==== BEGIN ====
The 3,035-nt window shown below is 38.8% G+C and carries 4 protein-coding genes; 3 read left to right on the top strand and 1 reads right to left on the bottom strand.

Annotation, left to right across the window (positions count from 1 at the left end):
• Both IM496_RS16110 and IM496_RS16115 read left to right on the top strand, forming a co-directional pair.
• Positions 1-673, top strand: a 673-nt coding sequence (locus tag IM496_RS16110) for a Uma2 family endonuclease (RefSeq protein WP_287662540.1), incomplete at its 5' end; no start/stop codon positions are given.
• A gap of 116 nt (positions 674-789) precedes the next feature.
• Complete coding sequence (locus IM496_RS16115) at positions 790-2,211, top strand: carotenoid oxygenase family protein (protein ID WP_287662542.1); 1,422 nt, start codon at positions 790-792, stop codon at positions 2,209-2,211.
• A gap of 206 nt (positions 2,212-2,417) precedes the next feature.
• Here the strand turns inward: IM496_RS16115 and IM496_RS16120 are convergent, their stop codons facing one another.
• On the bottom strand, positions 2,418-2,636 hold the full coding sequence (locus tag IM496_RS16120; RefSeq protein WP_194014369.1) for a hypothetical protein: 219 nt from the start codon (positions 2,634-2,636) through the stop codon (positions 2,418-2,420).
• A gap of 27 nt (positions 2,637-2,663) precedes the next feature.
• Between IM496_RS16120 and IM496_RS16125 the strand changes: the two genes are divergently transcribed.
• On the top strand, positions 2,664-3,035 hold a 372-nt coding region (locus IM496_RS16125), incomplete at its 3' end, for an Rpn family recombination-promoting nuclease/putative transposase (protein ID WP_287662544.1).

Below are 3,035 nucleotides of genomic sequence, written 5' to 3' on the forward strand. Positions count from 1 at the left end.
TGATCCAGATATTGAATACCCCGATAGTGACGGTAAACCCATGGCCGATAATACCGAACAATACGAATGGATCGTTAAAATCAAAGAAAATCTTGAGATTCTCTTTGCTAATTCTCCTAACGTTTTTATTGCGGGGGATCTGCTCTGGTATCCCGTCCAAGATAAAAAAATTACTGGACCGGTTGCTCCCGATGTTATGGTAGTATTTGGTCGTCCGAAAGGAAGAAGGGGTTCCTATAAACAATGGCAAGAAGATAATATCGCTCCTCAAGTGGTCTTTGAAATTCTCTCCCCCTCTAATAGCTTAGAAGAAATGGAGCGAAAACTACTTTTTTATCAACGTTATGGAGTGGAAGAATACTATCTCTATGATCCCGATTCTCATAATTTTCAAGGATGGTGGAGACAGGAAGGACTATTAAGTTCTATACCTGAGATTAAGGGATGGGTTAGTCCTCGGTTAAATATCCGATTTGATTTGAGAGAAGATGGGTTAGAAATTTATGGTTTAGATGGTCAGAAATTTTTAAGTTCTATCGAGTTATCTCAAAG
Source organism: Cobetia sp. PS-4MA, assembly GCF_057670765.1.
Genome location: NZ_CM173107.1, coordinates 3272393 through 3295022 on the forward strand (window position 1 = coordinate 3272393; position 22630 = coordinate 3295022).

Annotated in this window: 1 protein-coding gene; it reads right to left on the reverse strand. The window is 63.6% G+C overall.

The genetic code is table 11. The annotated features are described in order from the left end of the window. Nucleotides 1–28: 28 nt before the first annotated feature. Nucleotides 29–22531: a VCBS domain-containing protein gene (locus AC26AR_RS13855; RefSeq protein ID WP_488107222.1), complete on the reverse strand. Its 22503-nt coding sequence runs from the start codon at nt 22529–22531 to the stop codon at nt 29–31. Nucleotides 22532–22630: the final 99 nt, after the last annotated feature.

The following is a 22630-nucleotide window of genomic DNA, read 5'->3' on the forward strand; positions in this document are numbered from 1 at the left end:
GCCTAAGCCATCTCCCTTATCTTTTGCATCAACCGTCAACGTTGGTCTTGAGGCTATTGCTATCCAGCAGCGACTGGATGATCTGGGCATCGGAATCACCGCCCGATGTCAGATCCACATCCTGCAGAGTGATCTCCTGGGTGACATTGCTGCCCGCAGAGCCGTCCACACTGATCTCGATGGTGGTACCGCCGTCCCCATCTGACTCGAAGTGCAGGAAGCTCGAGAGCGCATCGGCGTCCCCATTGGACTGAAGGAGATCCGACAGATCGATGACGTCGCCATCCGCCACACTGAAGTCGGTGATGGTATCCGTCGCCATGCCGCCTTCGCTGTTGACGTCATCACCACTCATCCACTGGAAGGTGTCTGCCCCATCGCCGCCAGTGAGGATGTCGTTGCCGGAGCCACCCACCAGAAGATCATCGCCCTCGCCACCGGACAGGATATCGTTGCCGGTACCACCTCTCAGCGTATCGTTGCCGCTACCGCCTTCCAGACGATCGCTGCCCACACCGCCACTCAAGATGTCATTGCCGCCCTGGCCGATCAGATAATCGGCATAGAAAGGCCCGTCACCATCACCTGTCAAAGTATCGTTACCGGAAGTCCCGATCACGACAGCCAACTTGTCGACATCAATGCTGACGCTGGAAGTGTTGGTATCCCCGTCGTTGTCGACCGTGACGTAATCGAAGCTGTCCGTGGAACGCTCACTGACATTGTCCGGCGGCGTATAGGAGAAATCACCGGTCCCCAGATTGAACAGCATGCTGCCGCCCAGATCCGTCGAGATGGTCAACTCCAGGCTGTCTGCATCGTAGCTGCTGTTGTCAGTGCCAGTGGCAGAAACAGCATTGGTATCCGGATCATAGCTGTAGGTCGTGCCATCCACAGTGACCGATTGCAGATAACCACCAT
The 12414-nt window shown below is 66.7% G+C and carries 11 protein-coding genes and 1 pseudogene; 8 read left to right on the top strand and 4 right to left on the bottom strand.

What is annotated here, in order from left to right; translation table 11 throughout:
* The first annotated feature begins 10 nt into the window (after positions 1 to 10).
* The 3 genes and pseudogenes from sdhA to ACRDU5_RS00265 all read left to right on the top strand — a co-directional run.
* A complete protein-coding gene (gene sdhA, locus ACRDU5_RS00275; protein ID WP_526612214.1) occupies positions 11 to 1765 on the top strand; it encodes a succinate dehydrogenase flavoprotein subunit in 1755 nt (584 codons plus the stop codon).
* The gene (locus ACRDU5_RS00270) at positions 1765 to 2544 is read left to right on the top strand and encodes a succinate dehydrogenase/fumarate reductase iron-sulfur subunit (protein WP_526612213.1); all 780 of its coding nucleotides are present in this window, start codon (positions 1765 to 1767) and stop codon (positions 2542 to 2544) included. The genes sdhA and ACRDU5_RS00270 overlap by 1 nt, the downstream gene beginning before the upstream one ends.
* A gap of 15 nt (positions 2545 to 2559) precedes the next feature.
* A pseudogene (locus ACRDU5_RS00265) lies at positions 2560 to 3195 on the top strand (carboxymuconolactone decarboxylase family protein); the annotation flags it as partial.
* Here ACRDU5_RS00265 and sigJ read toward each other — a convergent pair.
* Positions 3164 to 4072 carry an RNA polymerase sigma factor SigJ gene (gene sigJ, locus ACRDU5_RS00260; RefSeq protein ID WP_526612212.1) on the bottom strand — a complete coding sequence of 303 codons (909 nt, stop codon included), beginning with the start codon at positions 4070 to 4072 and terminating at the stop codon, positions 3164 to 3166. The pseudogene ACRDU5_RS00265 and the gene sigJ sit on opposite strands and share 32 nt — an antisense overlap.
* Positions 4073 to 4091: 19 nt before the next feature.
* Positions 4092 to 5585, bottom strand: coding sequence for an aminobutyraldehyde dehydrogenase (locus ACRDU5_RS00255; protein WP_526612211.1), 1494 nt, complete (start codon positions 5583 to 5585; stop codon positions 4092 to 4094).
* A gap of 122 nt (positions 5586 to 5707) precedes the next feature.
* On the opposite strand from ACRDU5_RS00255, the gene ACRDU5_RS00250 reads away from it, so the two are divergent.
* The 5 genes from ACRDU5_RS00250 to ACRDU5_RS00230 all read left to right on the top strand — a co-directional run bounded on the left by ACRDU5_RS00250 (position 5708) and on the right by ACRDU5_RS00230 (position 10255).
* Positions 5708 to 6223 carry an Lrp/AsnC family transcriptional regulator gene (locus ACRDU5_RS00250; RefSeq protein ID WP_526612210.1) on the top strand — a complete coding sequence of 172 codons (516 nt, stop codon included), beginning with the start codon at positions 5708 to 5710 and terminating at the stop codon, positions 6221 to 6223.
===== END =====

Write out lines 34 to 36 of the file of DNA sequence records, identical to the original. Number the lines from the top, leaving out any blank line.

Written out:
* On the opposite strand from ACRDU5_RS00255, the gene ACRDU5_RS00250 reads away from it, so the two are divergent.
* The 5 genes from ACRDU5_RS00250 to ACRDU5_RS00230 all read left to right on the top strand — a co-directional run bounded on the left by ACRDU5_RS00250 (position 5708) and on the right by ACRDU5_RS00230 (position 10255).
* Positions 5708 to 6223 carry an Lrp/AsnC family transcriptional regulator gene (locus ACRDU5_RS00250; RefSeq protein ID WP_526612210.1) on the top strand — a complete coding sequence of 172 codons (516 nt, stop codon included), beginning with the start codon at positions 5708 to 5710 and terminating at the stop codon, positions 6221 to 6223.